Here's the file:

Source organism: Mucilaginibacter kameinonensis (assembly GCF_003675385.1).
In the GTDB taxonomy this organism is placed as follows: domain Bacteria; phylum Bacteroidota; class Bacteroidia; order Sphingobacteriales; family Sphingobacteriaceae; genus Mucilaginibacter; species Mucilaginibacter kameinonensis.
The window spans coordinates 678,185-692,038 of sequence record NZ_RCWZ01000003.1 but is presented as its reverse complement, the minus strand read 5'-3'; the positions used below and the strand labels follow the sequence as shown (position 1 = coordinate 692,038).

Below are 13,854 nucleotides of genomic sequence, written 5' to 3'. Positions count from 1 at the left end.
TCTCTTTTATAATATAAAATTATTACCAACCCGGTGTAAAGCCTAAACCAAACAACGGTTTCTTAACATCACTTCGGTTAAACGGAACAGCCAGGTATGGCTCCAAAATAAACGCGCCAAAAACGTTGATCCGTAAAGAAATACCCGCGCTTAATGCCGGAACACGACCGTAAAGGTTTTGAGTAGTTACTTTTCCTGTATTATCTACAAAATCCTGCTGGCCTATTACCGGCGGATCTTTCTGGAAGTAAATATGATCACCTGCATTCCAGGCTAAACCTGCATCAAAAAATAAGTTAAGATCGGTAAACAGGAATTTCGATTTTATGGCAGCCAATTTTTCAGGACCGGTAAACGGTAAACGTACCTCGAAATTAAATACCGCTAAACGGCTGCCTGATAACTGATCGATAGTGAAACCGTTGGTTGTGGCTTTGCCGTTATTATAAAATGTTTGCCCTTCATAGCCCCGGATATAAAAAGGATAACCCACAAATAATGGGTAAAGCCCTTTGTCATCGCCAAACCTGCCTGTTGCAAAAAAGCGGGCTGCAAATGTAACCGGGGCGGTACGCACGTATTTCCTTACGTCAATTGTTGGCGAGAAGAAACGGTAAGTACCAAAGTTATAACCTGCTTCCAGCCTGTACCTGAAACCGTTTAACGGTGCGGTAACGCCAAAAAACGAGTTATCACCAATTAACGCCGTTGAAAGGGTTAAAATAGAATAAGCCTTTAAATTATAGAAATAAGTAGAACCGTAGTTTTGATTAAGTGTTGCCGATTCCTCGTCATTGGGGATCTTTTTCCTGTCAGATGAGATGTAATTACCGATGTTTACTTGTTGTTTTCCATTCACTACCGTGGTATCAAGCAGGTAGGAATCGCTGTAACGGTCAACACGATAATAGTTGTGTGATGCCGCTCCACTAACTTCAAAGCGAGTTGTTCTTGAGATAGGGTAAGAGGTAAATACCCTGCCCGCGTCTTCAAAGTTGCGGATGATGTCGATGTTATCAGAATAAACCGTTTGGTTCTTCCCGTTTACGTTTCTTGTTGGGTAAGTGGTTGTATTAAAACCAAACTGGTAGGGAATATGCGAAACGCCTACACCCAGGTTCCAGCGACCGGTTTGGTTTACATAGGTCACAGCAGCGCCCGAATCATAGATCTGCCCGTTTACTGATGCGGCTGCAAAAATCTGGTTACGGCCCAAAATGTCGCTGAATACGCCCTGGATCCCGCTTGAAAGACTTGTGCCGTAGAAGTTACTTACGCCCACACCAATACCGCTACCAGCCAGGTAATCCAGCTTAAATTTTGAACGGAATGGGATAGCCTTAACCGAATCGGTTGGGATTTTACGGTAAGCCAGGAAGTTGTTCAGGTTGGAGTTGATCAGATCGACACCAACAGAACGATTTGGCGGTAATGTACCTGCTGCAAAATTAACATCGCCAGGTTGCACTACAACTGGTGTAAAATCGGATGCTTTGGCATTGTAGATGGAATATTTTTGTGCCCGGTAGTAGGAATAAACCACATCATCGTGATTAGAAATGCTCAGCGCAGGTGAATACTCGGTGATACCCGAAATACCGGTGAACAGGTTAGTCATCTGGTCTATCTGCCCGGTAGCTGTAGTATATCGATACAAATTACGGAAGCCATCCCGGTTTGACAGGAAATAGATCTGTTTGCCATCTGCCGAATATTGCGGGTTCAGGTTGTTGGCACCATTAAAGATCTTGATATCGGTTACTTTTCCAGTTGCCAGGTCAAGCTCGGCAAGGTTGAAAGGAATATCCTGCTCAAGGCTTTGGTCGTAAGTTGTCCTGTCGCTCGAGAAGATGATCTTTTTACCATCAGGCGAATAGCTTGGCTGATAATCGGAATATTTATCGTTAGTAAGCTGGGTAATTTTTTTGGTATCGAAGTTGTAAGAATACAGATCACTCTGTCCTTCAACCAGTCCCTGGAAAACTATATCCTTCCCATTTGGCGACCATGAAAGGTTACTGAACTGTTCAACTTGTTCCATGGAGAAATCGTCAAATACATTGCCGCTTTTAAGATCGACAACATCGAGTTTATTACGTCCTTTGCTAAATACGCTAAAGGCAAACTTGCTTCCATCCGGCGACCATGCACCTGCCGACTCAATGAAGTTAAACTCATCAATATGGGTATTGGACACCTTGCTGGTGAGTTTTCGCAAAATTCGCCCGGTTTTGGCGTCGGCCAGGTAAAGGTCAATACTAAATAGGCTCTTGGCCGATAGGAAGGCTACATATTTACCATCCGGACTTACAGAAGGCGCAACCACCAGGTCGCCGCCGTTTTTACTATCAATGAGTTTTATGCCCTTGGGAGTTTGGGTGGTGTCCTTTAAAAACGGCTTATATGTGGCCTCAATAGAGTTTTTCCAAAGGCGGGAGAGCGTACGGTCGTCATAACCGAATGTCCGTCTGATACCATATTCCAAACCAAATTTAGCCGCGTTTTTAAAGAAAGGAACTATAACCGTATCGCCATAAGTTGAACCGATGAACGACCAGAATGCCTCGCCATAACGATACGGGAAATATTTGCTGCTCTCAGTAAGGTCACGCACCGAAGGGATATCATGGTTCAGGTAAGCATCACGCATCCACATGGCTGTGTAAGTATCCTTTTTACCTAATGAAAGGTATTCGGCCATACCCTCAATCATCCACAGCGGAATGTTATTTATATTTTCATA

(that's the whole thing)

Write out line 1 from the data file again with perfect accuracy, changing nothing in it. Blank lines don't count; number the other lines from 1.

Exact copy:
Source organism: Mucilaginibacter kameinonensis (assembly GCF_003675385.1).